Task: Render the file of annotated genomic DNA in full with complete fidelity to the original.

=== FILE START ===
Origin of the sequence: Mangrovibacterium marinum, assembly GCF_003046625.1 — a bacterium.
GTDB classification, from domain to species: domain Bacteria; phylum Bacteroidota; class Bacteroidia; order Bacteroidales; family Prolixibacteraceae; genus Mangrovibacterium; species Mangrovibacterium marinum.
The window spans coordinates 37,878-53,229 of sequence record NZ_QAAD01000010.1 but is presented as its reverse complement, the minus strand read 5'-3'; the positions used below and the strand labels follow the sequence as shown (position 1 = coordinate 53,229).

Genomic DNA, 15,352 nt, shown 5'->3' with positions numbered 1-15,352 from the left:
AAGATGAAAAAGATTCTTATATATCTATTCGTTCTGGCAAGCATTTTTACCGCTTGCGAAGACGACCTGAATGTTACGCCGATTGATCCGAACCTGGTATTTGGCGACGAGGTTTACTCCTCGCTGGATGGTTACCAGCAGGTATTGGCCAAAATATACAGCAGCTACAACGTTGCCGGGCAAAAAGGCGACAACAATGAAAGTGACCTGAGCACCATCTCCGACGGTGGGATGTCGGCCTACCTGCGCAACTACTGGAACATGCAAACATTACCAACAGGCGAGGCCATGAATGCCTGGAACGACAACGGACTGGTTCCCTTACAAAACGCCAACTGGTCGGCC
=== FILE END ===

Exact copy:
Origin of the sequence: Mangrovibacterium marinum, assembly GCF_003046625.1 — a bacterium.
GTDB classification, from domain to species: domain Bacteria; phylum Bacteroidota; class Bacteroidia; order Bacteroidales; family Prolixibacteraceae; genus Mangrovibacterium; species Mangrovibacterium marinum.
The window spans coordinates 37,878-53,229 of sequence record NZ_QAAD01000010.1 but is presented as its reverse complement, the minus strand read 5'-3'; the positions used below and the strand labels follow the sequence as shown (position 1 = coordinate 53,229).

Genomic DNA, 15,352 nt, shown 5'->3' with positions numbered 1-15,352 from the left:
AAGATGAAAAAGATTCTTATATATCTATTCGTTCTGGCAAGCATTTTTACCGCTTGCGAAGACGACCTGAATGTTACGCCGATTGATCCGAACCTGGTATTTGGCGACGAGGTTTACTCCTCGCTGGATGGTTACCAGCAGGTATTGGCCAAAATATACAGCAGCTACAACGTTGCCGGGCAAAAAGGCGACAACAATGAAAGTGACCTGAGCACCATCTCCGACGGTGGGATGTCGGCCTACCTGCGCAACTACTGGAACATGCAAACATTACCAACAGGCGAGGCCATGAATGCCTGGAACGACAACGGACTGGTTCCCTTACAAAACGCCAACTGGTCGGCC